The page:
You can see the miracle of giraffe's giving birth here among other places.  The calf above (here less than 12 hours old) was born Saturday morning at Animal Adventure Park ( and located at Animal Adventure Park, 85 Martin Hill Road, Harpursville, NY 13787.

April the giraffe, the mother, became quite famous prior to the birth.

In any case Mrs. Wolf had been watching the "giraffe feed" for some time.  Saturday morning I got up and, as was the usual case for a few days prior to the birth, checked the feed.  

"No hooves" (trigger warning - see if you can figure out what that means!)

About 30 minutes later Mrs. Wolf's phone goes off with a "Hoof Alert."  Mrs. Wolf came running in and sure enough there were hooves.  A few hours later we watched the birth live on Mrs. Wolf's iPad.

Absolutely fascinating process to watch live.

So what does this have to do with the ignorance of snowflakes (and adults) regarding "animals" in general?

All the while Mrs. Wolf watched the giraffe she was on a number of "live feed" sites which offered a variety of "chats."

Mostly Mrs. Wolf, a championship dog breeder, mother of four and participatory grandmother of eight, just liked the idea of watching an animal, which few people really know anything about, give birth.  (She loved watching the baby kick, the mother's reaction, and so on. Mrs. Wolf delivered a number of puppy litters over the years among other "live births.")

Sadly, these "chats" were filled with the most vile and horrible comments (here are just a few):
  • I hope the baby is stillborn.
  • I hate this baby.
  • This is too sexual in nature (from PETA).
  • The giraffes are in jail.
  • The giraffe is not pregnant.
  • This is a scam.
  • The baby will get hurt, make the mother lie down.
  • The baby will die inside, they'll have to pull it out.
  • Where's the vet, the mother needs help.
There were vast numbers of extraordinarily weird and/or negative comments.

Animal are just like humans in fur coats? Right...?

Mind you giraffes are endangered and the variety of zoo and animal park breeding programs here in the US are a good hedge to prevent their extinction.

But no matter...

One can see that helicopter mom clearly doesn't want little Suzy or Johnny to have any idea about the reality of animals.  (Probably some weird feministic aspect of divorcing females from the knowledge of birth.)

No, little Johnny and Suzy better not see any live births, no, not at all.  The cruel world is exploiting the nearly extinct giraffes for fun and profit.  It's icky and gross to see animal sex, birth, nursing, etc.

"Oh my God!" they cried, "there's afterbirth on the floor!"  "Where's the vet, it needs to be cleaned up!"  "How dirty!" etc. etc. etc.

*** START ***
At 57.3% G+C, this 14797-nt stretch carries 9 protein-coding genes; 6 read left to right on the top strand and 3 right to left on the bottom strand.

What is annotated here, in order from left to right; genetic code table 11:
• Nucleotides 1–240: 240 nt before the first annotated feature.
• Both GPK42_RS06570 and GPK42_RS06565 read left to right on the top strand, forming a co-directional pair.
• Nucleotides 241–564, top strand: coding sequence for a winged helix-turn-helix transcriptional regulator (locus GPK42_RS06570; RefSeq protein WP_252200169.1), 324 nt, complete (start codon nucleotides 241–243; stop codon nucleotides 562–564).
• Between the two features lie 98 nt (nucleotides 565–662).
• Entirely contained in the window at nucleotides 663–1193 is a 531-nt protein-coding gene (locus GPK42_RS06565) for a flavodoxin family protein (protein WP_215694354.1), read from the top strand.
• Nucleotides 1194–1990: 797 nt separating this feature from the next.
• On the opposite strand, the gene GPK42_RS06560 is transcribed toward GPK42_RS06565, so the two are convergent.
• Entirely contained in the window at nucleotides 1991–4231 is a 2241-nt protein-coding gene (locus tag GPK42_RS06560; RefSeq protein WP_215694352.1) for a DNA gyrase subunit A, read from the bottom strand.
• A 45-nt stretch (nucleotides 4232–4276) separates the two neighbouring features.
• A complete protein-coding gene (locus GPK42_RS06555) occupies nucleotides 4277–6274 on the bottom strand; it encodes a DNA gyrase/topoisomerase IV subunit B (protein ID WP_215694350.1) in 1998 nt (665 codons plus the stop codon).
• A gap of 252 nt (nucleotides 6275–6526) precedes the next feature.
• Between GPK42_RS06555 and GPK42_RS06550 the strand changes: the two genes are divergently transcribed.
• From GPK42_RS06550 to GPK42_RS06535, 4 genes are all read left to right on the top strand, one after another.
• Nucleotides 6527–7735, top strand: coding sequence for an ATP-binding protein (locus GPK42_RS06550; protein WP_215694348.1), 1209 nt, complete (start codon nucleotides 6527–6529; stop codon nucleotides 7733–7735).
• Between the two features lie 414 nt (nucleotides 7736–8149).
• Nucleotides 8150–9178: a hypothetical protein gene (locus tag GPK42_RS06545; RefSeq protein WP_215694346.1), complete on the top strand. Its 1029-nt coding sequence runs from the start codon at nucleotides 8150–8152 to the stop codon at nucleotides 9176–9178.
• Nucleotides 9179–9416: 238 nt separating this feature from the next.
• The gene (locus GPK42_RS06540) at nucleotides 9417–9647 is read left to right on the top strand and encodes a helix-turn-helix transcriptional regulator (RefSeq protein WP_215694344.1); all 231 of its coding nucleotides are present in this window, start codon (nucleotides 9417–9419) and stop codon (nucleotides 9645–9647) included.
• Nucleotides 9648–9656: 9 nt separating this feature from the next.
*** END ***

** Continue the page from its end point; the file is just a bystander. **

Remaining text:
(Indeed, the calf weighs in at about 130lbs plus, no doubt, some twenty or more gallons of amniotic fluid.  What do you think happens in the wild?  The poor giraffe mother probably has lions and hyena's waiting literally waiting at her rear end. And don't tell helicopter mom that in the wild a giraffe calf has only about a 25% chance of surviving to adulthood.)

I remember being about 6 or 7 and my father taking me to a farm thing of some kind where they were demonstrating artificial insemination - probably around 1964 or so.  The images are still firmly burned into my mind.  Today he'd probably have to go to prison for scaring me like that...)

Note: We live in a house with about 400lbs of predator including 1" fangs and have for thirty years.  Don't tell me about animals.

What better way to have a discussion about animals, food, reproduction, bonding, nesting, nursing, you name it.

But no, it would seem that this is far, far to overwhelming for the tiny, narrow blizzard mind to accept.  Too real.  Too scary.  Too out of control.

The thought an animal could or would be happy in such a place is beyond them (watch April with here caretaker Alissa).  

Side note: Giraffe mom does not like men (XY chromosomes) around the baby (that would by at the chromosome level - not your make up, size 24 pumps or pattern of dress).  However, female caretaker Alissa is okay to touch and feed the baby.  Seems momma giraffe (and dog momma's too for that matter) know the real difference between boys and girls.

(Ooops! It won't be possible to watch this any more because the loons spammed the parks email about the giraffe spraining its leg and the park is taking down the "live feed."  I guess further ignorance will be the result.)

It's an animal, not a person.

It's actual life style in the wild would mostly consist of being eaten by predators or poached by poor Africans to make a buck.

Human's have been managing animals for a very long time.

I worked on a farm as a small boy.

Trust me, no modern snowflake has any idea where food comes from or how it's "made."

In any case April and her baby are doing well.

To bad that's not the case for little Suzy and Jonny - the'll never know where the idea for the stuffed giraffe at the indoor game center came from.

Sunday, April 16, 2017

March for (Non)Science

From the LA Times article linked at the bottom...
Science and public policy are always an interesting mix.

At the right you can see the consequence of government policy as it relates to the science of managing water in California.

Indeed this the Oroville dam during the peak of the California non-drought.

Below we will see how this relates to the "March for Science."